Happiness and Contentment

In a book I’m reading, a character described herself as happy but not contented or satisfied. Can you be happy if you’re not content? I thought happiness and contentment were pretty much the same though, though some people equate happiness with a more robust feeling than contentment, sort of like an inner effervescence that bubbles outwardly to affect those around them.

But then, what do I know. I say I’m happy, but what I really am is at peace, contented, grateful, accepting of my life. Anything more than that, at least to me, seems to be overkill. People make a lot of effort to be happy, though happiness was never my goal in life. I was more interested in reading, learning, trying to lead a meaningful life. I do enjoy the moments of effervescence, though there’s always a letdown afterward, but I don’t live for them.

Unless I’m wrong about what happiness is?

(A pause here while I look up “happiness” in an online dictionary.)

Well, that sure was productive! According to the definition I found, happiness is the state of being happy. Sheesh. So I looked up “happy.” “Happy” is defined as an enjoyable or satisfied state of being.

Now, of course, I’m more confused. Or maybe the author of that book was. Unless by “happy” the author meant being problem-free, able to get or to do whatever one wants? The character certainly had that, at least up to the point where she was killed, ostensibly for being too happy.

I don’t suppose it really matters what happiness is, how it is defined, if we pursue it or wait until it finds us. It’s something each of us knows we have.

Actually, no. That’s not true. Studies have shown that happiness is found mainly in retrospect. When someone is involved in a challenging situation that takes all their time and energy, they don’t realize until later they were happy. In fact, often while going through this “happy” situation, people think they are decidedly unhappy.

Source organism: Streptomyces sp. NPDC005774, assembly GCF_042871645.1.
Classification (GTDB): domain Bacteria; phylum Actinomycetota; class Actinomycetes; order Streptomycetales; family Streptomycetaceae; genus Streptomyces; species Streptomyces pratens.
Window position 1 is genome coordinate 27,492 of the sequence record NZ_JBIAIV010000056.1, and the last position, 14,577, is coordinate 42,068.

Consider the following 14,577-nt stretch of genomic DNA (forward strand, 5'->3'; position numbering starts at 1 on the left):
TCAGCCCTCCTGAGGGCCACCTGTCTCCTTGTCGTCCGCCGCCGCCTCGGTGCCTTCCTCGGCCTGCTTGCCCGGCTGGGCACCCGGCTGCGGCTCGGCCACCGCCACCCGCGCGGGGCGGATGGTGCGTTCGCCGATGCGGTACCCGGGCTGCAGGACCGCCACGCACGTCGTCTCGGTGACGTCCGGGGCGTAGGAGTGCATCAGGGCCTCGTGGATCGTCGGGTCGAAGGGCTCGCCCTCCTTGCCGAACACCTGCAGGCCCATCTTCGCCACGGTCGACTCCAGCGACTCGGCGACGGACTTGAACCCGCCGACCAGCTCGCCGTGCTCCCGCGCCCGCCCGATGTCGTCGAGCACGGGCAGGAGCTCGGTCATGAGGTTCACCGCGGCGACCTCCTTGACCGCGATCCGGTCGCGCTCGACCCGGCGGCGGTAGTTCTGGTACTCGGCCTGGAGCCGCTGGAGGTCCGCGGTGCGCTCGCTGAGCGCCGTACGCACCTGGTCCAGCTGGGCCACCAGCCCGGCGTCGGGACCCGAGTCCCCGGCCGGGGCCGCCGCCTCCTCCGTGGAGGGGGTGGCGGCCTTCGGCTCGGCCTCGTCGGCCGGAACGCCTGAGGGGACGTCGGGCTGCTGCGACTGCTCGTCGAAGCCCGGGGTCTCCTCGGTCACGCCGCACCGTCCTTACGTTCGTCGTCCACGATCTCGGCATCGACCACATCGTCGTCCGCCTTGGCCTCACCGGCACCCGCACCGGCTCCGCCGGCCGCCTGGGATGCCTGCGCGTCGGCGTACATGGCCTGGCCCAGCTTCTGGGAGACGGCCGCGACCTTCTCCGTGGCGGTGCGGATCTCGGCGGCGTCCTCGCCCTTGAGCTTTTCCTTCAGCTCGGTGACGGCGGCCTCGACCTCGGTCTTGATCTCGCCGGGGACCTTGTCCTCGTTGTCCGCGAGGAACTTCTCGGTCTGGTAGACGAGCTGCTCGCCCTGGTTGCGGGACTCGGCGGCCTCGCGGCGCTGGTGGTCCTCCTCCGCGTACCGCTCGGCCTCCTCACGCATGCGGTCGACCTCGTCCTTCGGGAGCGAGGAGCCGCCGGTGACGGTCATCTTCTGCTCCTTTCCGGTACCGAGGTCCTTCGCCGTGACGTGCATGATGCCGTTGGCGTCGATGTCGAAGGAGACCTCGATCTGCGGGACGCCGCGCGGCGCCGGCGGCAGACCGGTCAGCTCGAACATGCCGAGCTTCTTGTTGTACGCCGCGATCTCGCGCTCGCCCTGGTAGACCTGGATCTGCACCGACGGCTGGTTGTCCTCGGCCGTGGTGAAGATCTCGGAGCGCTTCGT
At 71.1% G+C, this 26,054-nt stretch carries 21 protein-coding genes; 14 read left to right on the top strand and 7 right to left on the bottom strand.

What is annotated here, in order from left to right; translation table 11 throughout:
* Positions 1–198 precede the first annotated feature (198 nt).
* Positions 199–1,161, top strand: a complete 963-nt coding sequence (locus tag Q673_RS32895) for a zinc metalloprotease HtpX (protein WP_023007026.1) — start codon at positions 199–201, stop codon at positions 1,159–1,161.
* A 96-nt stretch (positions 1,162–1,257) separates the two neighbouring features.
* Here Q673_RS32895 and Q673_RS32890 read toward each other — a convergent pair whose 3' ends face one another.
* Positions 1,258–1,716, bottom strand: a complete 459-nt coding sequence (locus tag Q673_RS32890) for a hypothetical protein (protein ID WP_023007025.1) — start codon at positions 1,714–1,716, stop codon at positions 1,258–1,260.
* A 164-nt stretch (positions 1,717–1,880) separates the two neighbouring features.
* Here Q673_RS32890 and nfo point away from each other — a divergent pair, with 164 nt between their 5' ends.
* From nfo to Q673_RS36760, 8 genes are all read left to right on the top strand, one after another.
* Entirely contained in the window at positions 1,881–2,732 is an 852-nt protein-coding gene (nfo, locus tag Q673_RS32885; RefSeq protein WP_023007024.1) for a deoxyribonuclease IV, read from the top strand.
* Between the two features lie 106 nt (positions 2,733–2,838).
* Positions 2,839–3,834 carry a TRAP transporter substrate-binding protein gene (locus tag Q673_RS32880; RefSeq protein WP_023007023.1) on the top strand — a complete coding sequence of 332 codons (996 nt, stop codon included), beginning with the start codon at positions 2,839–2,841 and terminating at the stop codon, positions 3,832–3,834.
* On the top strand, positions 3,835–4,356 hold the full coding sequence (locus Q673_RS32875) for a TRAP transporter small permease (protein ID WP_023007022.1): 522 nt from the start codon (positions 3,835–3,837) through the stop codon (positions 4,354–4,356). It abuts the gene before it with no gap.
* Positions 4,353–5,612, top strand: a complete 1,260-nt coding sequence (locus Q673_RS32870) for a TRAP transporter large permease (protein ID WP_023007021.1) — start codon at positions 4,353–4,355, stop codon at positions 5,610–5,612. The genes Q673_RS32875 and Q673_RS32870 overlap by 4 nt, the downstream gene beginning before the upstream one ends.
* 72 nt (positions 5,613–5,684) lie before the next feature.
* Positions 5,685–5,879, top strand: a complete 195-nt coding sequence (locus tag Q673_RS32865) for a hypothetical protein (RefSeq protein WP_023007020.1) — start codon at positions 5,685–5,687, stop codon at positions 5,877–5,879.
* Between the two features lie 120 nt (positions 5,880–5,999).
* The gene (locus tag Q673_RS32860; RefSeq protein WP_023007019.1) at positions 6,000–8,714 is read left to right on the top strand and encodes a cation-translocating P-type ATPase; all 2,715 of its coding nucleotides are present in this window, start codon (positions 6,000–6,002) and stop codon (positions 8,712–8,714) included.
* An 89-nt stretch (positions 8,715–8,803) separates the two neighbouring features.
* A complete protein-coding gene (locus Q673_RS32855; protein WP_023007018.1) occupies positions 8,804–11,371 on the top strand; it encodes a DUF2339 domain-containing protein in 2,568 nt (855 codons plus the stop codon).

So what does it all mean? Who knows. I don’t, and that author sure didn’t. Maybe you do?


What if God decided S/He didn’t like how the world turned out, and turned it over to a development company from the planet Xerxes for re-creation? Would you survive? Could you survive?

A fun book for not-so-fun times.

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In Between

I’m sitting here at the computer, playing endless games of solitaire, and dozing off. I didn’t even know it was possible to fall asleep at the computer, but I have a hunch I could fall asleep anywhere right now. The long days of caring for my father must have been more stressful and exhausting than I thought. Or maybe it’s that for the first time in more than a decade I don’t have to listen for calls of distress from the old and/or dying. There is only me in this borrowed house (borrowed from my father’s napestate pending probate and sale). There are no life or death matters to take care of, nothing major for me to accomplish (though I have a few minor obligations and things I promised to do).